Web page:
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עמוד בית
Mon, 15.07.24

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November 2020
Eyal Aviran MD, Shachar Laks MD FACS, Haggai Benvenisti MD, Saed Khalilieh MD, Dan Assaf MD, Nimrod Aviran MD, David Hazzan MD, Yoram Klein MD, Amir Cohen MD, Mordechai Gutman MD, Aviram Nissan MD, and Lior Segev MD

Background: As part of the effort to control the coronavirus disease-19 (COVID-19) outbreak, strict emergency measures, including prolonged national curfews, have been imposed. Even in countries where healthcare systems still functioned, patients avoided visiting emergency departments (EDs) because of fears of exposure to COVID-19.

Objective: To describe the effects of the COVID-19 outbreak on admissions of surgical patients from the ED and characteristics of urgent operations performed.

Methods: A prospective registry study comparing all patients admitted for acute surgical and trauma care between 15 March and 14 April 2020 (COVID-19) with patients admitted in the parallel time a year previously (control) was conducted.

Results: The combined cohort included 606 patients. There were 25% fewer admissions during the COVID-19 period (P < 0.0001). The COVID-19 cohort had a longer time interval from onset of symptoms (P < 0.001) and presented in a worse clinical condition as expressed by accelerated heart rate (P = 0.023), leukocyte count disturbances (P = 0.005), higher creatinine, and CRP levels (P < 0.001) compared with the control cohort. More COVID-19 patients required urgent surgery (P = 0.03) and length of ED stay was longer (P = 0.003).

Conclusions: During the COVID-19 epidemic, fewer patients presented to the ED requiring acute surgical care. Those who did, often did so in a delayed fashion and in worse clinical condition. More patients required urgent surgical interventions compared to the control period. Governments and healthcare systems should emphasize to the public not to delay seeking medical attention, even in times of crises

September 2018
Shachar Naor MD DVM, Osnat Sher MD, Galia Grisaru-Soen MD, Dror Levin MD, Ronit Elhasid MD, Yuval Geffen MD, Dov Hershkovitz MD PhD and Asaf Aizic MD
August 2018
Salim Halabi MD, Awny Elias MD, Michael Goldberg MD, Hilal Hurani MD, Husein Darawsha MD, Sharon Shachar MA and Miti Ashkenazi RN MPH

Background: Door-to-balloon time (DTBT) ≤ 90 minutes has become an important quality indicator in the management of ST-elevation myocardial infarction (STEMI). We identified three specific problems in the course from arrival of STEMI patients at our emergency department to initiation of balloon inflation and determined an intervention comprised of specific administrative and professional steps. The focus of the intervention was on triage within the emergency department (ED) and on increasing the efficiency and accuracy of electrocardiography interpretation.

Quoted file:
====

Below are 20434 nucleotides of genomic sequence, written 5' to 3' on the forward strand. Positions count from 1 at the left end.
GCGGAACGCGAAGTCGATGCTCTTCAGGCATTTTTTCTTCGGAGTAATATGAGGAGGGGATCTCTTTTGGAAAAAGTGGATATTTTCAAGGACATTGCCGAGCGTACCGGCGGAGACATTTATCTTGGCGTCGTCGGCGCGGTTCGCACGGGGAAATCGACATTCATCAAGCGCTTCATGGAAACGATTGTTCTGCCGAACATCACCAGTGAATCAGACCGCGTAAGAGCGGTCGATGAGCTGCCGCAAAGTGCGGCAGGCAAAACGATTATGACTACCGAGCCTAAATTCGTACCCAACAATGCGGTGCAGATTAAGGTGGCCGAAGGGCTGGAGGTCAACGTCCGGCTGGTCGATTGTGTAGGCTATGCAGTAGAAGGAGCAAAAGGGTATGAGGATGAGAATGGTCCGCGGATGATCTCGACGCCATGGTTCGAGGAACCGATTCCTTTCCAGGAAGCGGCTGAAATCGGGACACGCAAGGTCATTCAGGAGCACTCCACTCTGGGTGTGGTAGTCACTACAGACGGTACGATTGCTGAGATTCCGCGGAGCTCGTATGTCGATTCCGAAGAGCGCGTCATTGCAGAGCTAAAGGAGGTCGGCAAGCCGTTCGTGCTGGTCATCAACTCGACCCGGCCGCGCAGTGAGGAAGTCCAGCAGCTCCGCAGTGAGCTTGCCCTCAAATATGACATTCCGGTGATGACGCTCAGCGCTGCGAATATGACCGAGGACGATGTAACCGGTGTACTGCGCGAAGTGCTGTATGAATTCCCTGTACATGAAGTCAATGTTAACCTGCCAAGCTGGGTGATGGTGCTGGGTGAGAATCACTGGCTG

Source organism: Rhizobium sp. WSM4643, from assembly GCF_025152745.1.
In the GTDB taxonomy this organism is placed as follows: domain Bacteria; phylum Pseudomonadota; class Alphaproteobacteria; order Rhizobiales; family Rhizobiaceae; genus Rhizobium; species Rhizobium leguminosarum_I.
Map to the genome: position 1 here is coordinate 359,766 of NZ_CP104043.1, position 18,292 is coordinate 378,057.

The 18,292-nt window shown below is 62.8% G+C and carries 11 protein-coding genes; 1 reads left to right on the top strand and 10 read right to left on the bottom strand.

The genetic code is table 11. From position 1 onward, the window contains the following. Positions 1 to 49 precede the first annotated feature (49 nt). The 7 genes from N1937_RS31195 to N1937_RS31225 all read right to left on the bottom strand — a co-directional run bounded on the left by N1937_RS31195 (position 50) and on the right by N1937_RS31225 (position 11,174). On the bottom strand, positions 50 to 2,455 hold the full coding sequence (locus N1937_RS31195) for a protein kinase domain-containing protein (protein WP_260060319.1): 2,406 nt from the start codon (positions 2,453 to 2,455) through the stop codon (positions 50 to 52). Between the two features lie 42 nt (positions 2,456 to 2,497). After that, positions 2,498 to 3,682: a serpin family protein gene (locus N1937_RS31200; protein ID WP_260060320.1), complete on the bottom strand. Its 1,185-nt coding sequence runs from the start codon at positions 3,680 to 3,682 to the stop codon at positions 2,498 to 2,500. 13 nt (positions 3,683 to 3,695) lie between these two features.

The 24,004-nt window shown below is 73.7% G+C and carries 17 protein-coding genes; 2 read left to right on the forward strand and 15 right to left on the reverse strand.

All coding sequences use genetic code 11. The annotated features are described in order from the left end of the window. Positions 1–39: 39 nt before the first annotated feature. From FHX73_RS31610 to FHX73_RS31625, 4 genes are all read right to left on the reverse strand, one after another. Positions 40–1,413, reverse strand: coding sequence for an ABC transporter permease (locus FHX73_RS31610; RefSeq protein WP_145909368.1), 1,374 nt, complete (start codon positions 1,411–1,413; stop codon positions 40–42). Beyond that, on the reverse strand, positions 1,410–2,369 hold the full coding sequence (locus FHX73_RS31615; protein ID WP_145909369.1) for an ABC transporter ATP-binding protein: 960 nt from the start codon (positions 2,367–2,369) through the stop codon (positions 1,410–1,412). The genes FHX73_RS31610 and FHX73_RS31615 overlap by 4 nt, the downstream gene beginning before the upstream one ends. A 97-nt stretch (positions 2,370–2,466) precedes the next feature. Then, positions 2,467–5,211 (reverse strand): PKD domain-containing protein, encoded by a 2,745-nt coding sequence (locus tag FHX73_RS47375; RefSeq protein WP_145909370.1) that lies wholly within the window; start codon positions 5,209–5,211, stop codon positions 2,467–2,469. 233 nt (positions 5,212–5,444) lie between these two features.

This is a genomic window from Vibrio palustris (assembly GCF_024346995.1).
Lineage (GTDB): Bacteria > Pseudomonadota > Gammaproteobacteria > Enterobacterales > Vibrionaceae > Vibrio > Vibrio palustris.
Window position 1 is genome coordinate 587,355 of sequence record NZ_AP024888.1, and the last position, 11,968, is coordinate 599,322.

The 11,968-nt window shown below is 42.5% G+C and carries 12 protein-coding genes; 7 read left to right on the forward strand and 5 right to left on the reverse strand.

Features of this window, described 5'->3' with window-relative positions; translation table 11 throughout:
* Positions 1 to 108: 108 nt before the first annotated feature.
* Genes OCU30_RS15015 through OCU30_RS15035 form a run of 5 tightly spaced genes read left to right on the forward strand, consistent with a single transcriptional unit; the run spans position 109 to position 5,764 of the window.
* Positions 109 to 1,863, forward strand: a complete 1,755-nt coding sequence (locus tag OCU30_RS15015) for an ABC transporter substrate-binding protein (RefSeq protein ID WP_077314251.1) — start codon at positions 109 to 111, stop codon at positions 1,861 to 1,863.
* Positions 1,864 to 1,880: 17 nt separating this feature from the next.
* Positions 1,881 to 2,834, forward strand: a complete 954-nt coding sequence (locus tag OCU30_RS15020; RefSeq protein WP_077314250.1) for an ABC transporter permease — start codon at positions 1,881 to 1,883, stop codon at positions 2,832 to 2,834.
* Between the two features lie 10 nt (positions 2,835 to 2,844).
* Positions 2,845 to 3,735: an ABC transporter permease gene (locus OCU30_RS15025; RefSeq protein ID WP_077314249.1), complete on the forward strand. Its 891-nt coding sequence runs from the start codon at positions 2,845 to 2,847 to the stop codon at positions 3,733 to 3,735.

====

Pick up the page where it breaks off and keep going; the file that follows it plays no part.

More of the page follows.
Objectives: To examine whether our intervention reduced the proportion of patients with DTBT > 90 minutes.

Methods: We compared DTBT of patients admitted to the ED with STEMI during the year preceding and the year following implementation of the intervention.

Results: Demographic and clinical characteristics at presentation to the ED were similar for patients admitted to the ED in the year preceding and the year following intervention. The year preceding intervention, DTBT was > 90 minutes for 19/78 patients (24%). The year after intervention, DTBT was > 90 minutes for 17/102 patients (17%). For both years, the median DTBT was 1 hour. Patients with DTBT > 90 minutes tended to be older and more often female. Diagnoses in the ED were similar between those with DTBT ≤ 90 minutes and > 90 minutes. In-hospital mortality was 17% (13/78) and 14% (14/102) for the respective time periods.

Conclusions: An intervention specifically designed to address problems identified at one medical center was shown to decrease the proportion of patients with DTBT > 90 minutes.

February 2017
Alexander Margulis MD, Allan Billig MD, Jhonatan Elia MD, Yair Shachar MD and Neta Adler MD

Background: Burn scar reconstruction is extremely challenging, even for the most proficient reconstructive surgeon. Within the arsenal of tools at the plastic surgeon’s disposal, tissue expansion provides an efficient modality for reconstruction despite the reported complication rates. 

Objectives: To critically review our experience with tissue expansion for burn scar reconstruction, comparing particularly the adult and pediatric populations.

Methods: We conducted a retrospective study of the outcomes of patients who underwent burn scar reconstruction with tissue expansion at Hadassah Medical Center between January 2003 and July 2012. The data included patient age, anatomical site of expansion, number of procedures, and associated complications. The outcomes of the above-mentioned populations were also compared with those in a control group of patients undergoing reconstruction with tissue expansion for indications other than burn scars.